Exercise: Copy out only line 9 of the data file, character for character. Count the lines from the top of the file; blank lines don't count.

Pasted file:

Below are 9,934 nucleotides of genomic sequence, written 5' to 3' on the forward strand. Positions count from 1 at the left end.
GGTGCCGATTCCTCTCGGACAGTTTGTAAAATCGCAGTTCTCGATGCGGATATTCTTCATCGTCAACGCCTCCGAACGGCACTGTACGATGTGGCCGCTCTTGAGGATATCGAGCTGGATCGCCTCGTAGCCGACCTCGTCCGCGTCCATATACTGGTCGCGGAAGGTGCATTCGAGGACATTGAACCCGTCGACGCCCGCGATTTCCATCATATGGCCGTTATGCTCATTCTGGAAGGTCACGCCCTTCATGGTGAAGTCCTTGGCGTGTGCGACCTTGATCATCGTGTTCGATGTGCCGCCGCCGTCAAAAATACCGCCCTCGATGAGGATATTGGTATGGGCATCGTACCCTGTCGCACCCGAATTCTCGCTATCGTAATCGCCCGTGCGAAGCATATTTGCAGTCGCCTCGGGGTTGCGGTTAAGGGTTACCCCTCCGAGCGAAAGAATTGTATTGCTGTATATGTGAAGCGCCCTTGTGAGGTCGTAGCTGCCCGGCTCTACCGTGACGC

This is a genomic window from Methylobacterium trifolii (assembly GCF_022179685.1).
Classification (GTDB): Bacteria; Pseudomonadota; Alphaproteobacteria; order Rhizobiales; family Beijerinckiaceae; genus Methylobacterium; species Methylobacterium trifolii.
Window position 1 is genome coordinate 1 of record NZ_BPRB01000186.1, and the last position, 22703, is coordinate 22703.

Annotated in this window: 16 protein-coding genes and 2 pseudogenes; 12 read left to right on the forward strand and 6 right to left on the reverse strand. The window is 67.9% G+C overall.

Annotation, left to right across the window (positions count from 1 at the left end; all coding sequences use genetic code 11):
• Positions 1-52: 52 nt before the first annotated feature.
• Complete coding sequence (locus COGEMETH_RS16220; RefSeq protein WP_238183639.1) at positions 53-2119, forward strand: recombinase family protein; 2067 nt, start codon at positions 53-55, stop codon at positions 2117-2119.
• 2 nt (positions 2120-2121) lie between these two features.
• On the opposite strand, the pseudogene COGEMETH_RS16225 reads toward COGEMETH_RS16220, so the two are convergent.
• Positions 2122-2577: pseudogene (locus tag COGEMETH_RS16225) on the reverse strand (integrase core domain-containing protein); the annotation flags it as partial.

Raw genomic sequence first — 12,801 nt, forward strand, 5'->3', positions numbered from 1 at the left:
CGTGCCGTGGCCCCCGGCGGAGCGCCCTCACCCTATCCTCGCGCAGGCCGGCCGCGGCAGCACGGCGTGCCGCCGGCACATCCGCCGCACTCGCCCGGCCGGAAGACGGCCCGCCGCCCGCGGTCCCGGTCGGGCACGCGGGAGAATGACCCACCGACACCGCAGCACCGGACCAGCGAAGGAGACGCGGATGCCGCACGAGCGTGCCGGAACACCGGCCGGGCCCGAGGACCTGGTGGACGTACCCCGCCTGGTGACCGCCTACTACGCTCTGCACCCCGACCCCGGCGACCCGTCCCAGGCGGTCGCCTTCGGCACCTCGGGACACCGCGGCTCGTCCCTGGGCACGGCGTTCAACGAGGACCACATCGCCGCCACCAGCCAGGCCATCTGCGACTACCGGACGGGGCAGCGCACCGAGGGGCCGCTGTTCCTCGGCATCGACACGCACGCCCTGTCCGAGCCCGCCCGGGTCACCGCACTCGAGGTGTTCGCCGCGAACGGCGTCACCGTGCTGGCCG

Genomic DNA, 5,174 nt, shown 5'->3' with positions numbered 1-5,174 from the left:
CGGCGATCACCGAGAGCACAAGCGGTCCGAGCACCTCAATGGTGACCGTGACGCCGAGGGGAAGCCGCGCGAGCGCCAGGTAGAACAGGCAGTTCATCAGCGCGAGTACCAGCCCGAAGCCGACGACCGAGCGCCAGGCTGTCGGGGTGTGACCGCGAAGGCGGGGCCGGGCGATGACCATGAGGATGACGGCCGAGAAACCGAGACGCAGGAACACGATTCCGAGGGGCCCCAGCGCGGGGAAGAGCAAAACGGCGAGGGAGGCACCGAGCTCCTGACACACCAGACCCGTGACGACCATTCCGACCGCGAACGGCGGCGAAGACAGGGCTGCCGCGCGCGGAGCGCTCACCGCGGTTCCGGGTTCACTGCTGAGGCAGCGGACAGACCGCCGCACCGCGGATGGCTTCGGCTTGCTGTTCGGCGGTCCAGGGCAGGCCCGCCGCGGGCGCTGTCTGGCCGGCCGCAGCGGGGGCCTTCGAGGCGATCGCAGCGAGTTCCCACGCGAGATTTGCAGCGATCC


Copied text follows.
• Complete coding sequence (locus COGEMETH_RS16220; RefSeq protein WP_238183639.1) at positions 53-2119, forward strand: recombinase family protein; 2067 nt, start codon at positions 53-55, stop codon at positions 2117-2119.